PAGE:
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Lessons from the Dragon: What the U.S. Can Do to Remain a Superpower

New Book by NYU Professor Challenges Americans to Be Open-Minded

 


San Francisco, CA – America is on the brink of losing its superpower status unless it makes radical shifts in policy. In WHAT THE U.S. CAN LEARN FROM CHINA (Berrett-Koehler, $27.95; January 2012), NYU professor of economics and Demos senior fellow Ann Lee suggests taking a look at America’s greatest competitor for answers on how America can stay competitive well into the next century.


Lee outlines the best practices and strategies that have worked for China that may be incorporated into the U.S. capitalist political system to ensure that it keeps pace. Otherwise, she warns, the country is bound to face the same fate of so many great empires before it. 


The Wisdom in Learning from the Competition

 

The author’s exceptional track record as a successful Wall Street banker, hedge fund manager, media commentator and graduate studies professor in both the U.S. and China uniquely situates her to help Americans understand how China sees its own society and to dispel common misperceptions.


For example, many people in the West have been led to believe that China is a lock-step, top-down dictatorship, with a passive public forced to simply accept whatever leaders they’re given. But China has political “quality control” that other countries can only envy. Aspiring politicians in China are required to take a competency exam before entering into public office. They must prove their ability to lead by providing a long track record of their service to the community and their ability to run and improve a business.


A Counterintuitive Approach: Seeing Opportunities Where Others See Threats


Barack Obama, in his annual State of the Union address in January 2011, warned that the country is facing a new “Sputnik Moment.” China appears to be on the same trajectory as the U.S, with exponential improvements in wages, working conditions, and global influence. Instead of resting on their laurels, Americans need to realize that this is a far more competitive world from when the U.S. emerged from World War II as the sole superpower.  With her book, Lee challenges Americans to set aside their fears of China – complaining and demonizing China does not serve anyone’s interest – and take a look at what might work.


For example, the Chinese government lays out 5-year plans that are made public and used as benchmarks to track progress. They develop Special Economic Zones (SEZ) to test drive new policies before implementing them in the entire country. The Chinese invest heavily in their education system and hold their teachers in high esteem. 


Lee makes it clear that she is not blind to China’s shortcomings—including problems with corruption—and she does not advocate the implementation of all things China does. Lee lays out clear and persuasive arguments for adapting the current education, political, and economic systems in the U.S. with strategies that have worked well for China, just as China and other countries have learned from the United States. These arguments are ones that open-minded politicians, concerned citizens, and savvy economists – people who recognize that learning is a two-way street – may want to take note of in order to ensure that America remains strong in the coming century.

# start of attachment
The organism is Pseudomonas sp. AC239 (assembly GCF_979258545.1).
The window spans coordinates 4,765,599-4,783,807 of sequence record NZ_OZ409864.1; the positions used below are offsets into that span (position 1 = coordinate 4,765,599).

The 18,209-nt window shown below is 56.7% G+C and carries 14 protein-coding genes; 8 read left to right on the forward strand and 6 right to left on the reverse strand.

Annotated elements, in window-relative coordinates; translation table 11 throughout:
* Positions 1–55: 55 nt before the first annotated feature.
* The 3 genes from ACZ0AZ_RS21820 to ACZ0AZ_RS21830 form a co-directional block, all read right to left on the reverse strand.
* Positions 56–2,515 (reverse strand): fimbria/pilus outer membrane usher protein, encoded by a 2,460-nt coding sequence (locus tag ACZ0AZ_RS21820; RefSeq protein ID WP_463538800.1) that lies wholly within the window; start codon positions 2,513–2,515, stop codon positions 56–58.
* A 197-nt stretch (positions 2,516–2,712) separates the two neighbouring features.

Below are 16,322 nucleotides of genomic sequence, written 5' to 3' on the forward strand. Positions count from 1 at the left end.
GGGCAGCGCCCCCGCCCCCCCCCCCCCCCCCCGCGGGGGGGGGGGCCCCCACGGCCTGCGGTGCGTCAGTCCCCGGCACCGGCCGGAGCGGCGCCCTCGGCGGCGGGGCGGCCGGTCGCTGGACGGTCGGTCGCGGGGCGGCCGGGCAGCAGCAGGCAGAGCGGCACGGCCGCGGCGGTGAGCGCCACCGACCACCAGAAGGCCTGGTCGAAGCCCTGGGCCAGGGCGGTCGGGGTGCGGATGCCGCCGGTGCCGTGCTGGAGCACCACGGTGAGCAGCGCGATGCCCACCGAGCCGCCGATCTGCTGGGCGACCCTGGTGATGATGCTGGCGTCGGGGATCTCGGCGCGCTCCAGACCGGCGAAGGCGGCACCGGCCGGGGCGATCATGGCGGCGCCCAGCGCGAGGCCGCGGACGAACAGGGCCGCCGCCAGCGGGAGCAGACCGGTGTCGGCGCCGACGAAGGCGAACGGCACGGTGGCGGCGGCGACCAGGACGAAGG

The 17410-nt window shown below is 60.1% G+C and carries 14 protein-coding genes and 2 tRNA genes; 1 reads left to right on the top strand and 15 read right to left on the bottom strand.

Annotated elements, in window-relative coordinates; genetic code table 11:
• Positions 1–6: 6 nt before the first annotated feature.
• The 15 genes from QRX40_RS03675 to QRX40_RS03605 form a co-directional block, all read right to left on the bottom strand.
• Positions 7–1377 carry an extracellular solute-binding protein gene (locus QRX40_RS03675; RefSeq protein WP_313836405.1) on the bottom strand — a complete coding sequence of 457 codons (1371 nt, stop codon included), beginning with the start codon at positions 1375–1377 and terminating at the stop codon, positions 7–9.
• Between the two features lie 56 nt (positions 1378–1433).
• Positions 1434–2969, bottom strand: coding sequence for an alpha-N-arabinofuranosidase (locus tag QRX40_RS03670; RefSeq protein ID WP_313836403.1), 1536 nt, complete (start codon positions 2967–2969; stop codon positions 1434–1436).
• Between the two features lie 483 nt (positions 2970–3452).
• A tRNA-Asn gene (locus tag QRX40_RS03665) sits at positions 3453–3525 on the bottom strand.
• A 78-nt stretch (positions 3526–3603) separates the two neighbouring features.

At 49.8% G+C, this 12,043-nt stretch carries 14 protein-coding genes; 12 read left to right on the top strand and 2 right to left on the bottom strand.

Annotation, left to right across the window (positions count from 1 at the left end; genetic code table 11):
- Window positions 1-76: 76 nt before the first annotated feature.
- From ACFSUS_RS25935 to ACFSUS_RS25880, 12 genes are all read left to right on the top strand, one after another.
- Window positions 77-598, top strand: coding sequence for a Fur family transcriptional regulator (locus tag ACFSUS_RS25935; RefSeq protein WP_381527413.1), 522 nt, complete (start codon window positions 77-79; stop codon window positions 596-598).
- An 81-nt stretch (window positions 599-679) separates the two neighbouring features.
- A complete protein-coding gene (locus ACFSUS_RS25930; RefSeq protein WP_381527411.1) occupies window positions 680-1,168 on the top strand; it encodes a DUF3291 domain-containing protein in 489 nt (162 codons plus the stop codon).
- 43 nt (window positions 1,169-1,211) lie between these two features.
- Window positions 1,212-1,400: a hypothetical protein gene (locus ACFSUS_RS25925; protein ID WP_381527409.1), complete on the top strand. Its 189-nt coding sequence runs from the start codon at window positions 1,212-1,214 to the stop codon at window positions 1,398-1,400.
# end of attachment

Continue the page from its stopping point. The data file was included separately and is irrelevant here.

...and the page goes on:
About the Author

 

Ann Lee is currently an adjunct professor of finance and economics at New York University and a senior fellow with Demos. She was also a visiting graduate economics professor at Beijing University in 2008 and an adjunct finance professor at the Lubin School of Business at Pace University from 2006-2007. Before that, she was an investment banker at Bankers Trust and Alex Brown & Sons and a partner at two multi-billion dollar hedge fund firms specializing in credit arbitrage, credit derivatives, and foreign exchange.


Ms. Lee graduated with honors from University of California, Berkeley, won a fellowship to Princeton's Woodrow Wilson School, and received an MBA from Harvard Business School. She has been widely published in the media including The Financial Times, The Wall Street Journal, Newsweek, Forbes, and Bloomberg BusinessWeek, and regularly appears on CNBC, Fox Business, Bloomberg, CNN, NPR, and many other television and radio stations around the world. Her expert insight has been quoted in multiple publications, and she has been featured as a keynote speaker in numerous academic and professional conferences, including those hosted by Columbia University, Fordham University, Fidelity, and the China Economic Review. 


Born in China and raised in the United States, Ann speaks English, Mandarin and Cantonese.  She has provided consultation to influential policy officials in both countries, including current and former members of the White House, the U.S. Treasury, the SEC, the New York Federal Reserve, China's Ministry of Finance, and China Investment Corporation.


Foreword author Ian Bremmer is a political scientist specializing in U.S. foreign policy, states in transition, and global political risk. He is the president and founder of Eurasia Group, a leading global political risk research and consulting firm.



 

Additional Resources

10 Lessons What the U.S. Can Learn from China

 

5 Myths About China

 

Sample Questions for Ann Lee